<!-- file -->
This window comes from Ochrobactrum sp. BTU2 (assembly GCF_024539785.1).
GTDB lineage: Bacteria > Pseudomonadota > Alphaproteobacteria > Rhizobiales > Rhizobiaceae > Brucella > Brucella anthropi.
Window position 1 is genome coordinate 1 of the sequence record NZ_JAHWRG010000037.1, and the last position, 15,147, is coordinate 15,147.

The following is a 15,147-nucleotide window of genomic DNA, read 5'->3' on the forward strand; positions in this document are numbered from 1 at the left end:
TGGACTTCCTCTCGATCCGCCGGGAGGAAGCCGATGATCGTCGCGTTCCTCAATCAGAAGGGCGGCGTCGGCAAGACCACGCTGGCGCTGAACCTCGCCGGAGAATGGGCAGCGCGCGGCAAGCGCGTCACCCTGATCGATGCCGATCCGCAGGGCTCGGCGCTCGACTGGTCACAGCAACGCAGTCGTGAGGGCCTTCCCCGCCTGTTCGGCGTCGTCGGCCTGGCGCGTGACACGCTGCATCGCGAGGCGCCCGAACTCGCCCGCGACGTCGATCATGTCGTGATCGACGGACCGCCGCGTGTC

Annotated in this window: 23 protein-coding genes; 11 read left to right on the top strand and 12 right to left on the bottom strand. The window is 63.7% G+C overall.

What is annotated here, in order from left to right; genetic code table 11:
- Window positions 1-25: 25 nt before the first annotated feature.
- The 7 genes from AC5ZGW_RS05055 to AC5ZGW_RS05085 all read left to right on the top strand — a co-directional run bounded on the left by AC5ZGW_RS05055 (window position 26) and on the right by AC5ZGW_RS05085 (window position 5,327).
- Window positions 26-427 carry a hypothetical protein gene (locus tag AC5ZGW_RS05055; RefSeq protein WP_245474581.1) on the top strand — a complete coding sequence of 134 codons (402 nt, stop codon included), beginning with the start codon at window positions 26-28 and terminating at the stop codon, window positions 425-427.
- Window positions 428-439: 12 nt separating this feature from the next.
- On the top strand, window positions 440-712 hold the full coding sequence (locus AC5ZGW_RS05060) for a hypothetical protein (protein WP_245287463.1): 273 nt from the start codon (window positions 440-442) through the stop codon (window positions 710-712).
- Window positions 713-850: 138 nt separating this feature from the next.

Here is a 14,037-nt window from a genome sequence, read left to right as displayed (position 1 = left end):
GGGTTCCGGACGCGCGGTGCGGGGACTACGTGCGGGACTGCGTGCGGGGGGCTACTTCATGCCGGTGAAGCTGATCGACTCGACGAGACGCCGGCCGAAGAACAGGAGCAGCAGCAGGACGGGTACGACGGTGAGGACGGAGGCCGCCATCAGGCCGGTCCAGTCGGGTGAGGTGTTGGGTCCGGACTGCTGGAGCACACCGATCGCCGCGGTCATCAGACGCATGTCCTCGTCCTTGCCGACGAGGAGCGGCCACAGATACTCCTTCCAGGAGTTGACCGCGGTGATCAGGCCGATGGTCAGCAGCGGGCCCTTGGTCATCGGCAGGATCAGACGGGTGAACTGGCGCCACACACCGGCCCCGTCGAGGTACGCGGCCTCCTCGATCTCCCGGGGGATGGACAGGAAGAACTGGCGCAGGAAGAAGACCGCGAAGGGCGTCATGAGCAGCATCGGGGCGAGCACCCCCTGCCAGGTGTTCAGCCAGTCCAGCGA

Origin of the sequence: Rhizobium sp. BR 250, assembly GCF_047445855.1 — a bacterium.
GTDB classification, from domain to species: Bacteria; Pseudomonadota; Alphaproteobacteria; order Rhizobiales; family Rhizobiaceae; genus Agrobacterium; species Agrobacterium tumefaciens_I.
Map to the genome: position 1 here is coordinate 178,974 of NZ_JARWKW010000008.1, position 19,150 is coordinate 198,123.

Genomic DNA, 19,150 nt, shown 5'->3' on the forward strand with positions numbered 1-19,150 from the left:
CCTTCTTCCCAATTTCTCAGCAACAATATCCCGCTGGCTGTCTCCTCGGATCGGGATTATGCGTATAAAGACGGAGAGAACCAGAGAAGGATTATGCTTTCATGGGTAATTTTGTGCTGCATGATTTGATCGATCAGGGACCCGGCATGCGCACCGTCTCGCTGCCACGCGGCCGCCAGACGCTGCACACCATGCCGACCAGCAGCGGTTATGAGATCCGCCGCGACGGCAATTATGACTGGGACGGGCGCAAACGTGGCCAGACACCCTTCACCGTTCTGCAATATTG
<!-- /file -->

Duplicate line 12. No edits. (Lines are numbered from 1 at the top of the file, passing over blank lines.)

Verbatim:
- On the top strand, window positions 440-712 hold the full coding sequence (locus AC5ZGW_RS05060) for a hypothetical protein (protein WP_245287463.1): 273 nt from the start codon (window positions 440-442) through the stop codon (window positions 710-712).